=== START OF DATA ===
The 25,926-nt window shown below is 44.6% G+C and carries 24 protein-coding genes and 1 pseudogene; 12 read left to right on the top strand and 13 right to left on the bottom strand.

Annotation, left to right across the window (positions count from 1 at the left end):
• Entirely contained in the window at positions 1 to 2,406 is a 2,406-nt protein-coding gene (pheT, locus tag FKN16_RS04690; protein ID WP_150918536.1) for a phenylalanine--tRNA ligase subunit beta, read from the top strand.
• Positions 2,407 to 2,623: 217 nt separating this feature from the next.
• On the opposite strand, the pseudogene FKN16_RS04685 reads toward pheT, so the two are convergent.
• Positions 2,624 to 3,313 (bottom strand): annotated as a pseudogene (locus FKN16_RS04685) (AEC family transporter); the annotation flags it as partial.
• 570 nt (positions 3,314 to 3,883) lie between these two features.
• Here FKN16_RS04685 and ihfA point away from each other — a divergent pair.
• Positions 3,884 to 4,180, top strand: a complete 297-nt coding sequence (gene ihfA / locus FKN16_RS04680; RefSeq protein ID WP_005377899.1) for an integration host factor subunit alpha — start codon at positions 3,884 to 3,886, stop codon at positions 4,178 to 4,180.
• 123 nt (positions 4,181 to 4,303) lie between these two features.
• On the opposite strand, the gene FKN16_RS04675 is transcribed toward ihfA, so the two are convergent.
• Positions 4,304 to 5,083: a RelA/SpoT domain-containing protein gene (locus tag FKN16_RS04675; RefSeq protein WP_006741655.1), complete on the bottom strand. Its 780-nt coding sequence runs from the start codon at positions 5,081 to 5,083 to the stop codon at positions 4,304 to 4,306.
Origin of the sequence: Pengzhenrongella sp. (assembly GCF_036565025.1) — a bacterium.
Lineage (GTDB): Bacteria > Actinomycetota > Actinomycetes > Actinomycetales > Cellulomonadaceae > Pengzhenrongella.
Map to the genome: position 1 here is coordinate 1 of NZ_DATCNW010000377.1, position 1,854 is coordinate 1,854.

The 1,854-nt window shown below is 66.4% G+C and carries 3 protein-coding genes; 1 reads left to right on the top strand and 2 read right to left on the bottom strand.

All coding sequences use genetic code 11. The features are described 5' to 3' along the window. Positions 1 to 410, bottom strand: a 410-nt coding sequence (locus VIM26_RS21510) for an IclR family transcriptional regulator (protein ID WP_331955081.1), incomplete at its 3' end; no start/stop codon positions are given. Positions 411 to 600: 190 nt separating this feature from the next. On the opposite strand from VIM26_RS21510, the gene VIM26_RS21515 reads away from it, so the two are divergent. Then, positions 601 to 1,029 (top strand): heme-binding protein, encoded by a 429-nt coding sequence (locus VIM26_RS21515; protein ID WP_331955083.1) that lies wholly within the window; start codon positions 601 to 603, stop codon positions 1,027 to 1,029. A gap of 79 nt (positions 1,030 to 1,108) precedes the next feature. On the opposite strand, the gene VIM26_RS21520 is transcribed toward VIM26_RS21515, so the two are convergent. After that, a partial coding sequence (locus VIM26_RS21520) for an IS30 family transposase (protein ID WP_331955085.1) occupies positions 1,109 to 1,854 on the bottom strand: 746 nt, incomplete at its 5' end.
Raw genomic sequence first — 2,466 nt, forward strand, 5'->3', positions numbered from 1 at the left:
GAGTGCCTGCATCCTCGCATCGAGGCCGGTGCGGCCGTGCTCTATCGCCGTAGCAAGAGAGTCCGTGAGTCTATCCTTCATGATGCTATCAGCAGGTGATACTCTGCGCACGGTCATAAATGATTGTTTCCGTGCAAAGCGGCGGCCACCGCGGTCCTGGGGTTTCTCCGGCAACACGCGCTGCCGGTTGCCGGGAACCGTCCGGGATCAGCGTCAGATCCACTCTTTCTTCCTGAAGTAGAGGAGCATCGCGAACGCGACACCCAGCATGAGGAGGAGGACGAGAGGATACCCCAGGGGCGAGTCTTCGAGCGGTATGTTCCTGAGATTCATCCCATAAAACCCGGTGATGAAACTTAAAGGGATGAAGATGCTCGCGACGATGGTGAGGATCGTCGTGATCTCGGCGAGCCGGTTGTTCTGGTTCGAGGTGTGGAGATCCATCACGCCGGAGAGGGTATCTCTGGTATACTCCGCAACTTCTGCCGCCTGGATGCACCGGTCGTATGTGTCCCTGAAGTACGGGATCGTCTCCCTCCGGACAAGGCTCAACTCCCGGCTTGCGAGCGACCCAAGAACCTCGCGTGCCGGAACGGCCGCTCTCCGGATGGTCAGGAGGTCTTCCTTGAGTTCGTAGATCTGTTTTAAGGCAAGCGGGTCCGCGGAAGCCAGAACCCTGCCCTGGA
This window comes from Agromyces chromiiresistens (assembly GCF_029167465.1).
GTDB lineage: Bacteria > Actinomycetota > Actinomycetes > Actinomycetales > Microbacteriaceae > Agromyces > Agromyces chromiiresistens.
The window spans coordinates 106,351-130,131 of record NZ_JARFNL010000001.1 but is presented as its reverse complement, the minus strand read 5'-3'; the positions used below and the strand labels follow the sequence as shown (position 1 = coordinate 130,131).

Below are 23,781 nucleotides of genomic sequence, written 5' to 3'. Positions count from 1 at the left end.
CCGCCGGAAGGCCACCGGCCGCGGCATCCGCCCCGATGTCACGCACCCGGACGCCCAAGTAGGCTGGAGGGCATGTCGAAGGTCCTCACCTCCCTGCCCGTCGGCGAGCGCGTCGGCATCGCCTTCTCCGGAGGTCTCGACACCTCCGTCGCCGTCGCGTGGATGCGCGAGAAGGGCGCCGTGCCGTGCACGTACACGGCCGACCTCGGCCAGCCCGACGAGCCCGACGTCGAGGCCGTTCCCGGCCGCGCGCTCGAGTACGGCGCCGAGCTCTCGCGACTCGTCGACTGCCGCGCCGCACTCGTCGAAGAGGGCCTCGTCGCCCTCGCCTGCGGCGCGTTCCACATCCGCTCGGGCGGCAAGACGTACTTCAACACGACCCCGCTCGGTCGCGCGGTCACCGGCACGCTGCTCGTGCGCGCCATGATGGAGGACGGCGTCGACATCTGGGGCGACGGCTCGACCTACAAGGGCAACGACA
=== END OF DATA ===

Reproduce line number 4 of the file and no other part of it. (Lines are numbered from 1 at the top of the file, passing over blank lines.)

• Positions 2,407 to 2,623: 217 nt separating this feature from the next.